22. Reiman MP, Goode AP, Cook CE, Holmich P, Thorborg K. Diagnostic accuracy of clinical tests for the diagnosis of hip femoroacetabular impingement/labral tear: a systematic review with meta-analysis. British Journal of Sports Medicine. 2015;49(12):811-811. doi:10.1136/bjsports-2014-094302.
23. Reiman MP, Goode AP, Hegedus EJ, Cook CE, Wright AA. Diagnostic accuracy of clinical tests of the hip: a systematic review with meta-analysis. British Journal of Sports Medicine. 2013;47(14):893-902. doi:10.1136/bjsports-2012-091035.
24. Casartelli NC, Brunner R, Maffiuletti NA, et al. The FADIR test accuracy for screening cam and pincer morphology in youth ice hockey players. J Sci Med Sport. June 2017. doi:10.1016/j.jsams.2017.06.011.

The Athlete’s Hip: Simplifying Evaluation, Treatment, and Return to Sport

The Athlete’s Hip can be a complicated issue for sports medicine professionals and athletes alike… Do you want to learn how to accurately and efficiently evaluate and treat this population?

Currently scheduling for 2018/19, see below for information regarding the course and learn if you want to host a course!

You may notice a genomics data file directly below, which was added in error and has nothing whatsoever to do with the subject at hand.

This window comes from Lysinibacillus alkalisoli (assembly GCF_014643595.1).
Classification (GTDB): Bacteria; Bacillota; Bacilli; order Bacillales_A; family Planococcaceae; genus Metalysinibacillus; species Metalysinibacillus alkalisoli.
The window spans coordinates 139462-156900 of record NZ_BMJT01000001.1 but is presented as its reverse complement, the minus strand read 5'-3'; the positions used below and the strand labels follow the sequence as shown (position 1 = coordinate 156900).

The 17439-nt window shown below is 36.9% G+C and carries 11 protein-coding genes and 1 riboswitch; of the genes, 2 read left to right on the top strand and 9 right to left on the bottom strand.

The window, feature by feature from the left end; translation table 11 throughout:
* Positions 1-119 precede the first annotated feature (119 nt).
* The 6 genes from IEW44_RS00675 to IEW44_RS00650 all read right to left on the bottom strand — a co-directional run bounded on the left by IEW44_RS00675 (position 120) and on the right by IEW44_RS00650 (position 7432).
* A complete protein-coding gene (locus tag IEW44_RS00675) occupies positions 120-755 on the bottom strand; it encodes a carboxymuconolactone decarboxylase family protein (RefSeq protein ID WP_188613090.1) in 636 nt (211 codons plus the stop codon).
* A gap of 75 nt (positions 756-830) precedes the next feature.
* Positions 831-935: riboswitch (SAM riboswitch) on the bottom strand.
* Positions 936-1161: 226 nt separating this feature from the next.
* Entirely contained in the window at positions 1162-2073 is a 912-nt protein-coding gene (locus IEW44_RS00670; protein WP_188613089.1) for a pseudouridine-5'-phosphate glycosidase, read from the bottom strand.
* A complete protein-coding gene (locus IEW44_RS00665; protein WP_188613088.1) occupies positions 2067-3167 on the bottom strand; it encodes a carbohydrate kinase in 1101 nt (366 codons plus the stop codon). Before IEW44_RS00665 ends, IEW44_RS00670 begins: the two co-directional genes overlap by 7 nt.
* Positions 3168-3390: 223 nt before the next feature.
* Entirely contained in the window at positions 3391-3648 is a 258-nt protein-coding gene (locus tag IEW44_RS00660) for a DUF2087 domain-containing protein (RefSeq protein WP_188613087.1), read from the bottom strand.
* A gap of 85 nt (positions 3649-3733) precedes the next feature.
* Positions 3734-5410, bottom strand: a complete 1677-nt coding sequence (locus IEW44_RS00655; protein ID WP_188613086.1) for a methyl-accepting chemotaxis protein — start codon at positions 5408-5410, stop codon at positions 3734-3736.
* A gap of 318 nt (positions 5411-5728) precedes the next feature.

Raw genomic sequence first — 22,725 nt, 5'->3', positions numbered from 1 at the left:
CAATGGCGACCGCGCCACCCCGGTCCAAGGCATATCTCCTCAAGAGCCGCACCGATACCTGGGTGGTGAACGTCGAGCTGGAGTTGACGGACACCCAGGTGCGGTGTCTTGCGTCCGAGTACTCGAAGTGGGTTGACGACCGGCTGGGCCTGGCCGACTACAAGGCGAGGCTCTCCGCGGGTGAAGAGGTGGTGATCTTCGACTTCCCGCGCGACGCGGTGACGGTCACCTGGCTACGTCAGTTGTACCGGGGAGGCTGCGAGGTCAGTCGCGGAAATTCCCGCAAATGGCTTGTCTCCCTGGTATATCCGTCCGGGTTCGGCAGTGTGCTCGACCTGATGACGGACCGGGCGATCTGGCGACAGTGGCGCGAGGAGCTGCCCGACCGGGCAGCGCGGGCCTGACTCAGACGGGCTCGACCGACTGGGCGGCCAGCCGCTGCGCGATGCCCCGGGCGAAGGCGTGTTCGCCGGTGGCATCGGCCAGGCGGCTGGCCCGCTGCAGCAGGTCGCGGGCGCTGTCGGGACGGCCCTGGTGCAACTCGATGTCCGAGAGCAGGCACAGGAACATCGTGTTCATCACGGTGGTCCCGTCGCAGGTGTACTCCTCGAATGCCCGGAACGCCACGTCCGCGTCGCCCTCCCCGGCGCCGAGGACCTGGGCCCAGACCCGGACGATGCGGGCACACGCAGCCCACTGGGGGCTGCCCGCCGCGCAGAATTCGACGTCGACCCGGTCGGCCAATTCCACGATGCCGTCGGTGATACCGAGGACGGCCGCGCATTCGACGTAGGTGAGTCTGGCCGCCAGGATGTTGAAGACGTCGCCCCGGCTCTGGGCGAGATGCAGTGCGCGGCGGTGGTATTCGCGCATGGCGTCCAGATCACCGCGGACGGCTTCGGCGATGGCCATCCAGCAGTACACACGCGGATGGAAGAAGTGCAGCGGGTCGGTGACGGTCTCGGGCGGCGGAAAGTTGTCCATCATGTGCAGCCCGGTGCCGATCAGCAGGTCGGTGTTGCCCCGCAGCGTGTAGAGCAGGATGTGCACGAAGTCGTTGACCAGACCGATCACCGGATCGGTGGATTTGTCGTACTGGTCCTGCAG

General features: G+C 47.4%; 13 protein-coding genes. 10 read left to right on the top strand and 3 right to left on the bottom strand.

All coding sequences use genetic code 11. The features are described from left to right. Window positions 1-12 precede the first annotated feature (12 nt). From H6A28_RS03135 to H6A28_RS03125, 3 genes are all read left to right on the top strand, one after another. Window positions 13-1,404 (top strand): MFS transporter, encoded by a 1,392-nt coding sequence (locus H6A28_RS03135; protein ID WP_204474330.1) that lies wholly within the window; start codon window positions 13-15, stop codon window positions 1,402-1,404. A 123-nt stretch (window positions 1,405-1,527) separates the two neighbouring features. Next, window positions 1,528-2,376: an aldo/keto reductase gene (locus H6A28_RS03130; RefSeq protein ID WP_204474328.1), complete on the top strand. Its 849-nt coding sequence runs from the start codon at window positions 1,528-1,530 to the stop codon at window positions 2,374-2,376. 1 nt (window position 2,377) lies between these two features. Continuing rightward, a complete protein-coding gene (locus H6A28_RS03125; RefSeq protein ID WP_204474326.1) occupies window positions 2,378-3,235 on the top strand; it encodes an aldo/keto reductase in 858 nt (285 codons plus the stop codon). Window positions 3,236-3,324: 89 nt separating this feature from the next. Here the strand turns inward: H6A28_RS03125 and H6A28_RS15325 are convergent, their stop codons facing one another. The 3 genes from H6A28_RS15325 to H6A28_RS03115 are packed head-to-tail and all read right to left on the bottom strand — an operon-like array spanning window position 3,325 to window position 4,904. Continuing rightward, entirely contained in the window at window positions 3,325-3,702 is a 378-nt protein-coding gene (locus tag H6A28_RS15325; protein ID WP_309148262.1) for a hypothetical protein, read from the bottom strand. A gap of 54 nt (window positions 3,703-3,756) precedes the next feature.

Description:

Hip pathology is an often under-appreciated and misunderstood problem for clinicians and athletes alike. As intra-articular and extra-articular hip pain has become more prominent, surgical procedures have increased exponentially, but examination and conservative management have unfortunately lagged behind.

This two-day course will delve into evidence-based evaluation, conservative management, and return to sport of athletes presenting with hip pain. Through lecture and lab sessions, you will learn how to evaluate and treat athletes presenting with intra-articular (femoroacetabular impingement syndrome, acetabular labral pathology, and ligamentum teres pathology) and extra-articular pathology (sacroiliac joint, extra-articular impingement, athletic pubalgia, piriformis syndrome, proximal hamstring pathology, and greater trochanteric pain syndrome).

By simplifying the evaluation and management of these conditions, at the conclusion of this course, clinician will be more confident in determining underlying pathology, appropriate management, need for surgical consult, and safe return to sport.

Presenter:

John Snyder, PT, DPT, OCS, CSCS

Objectives:

Upon completion of this course, participants will be able to:

  • Understand the complexity of pain and its impact on hip pathology
  • Understand the impact of femoroacetabular biomechanics on hip and concomitant LE pathology and injury risk
  • Be able to accurately assess for red flags (avascular necrosis, femoral stress fracture, and inguinal hernia) and referral from proximal regions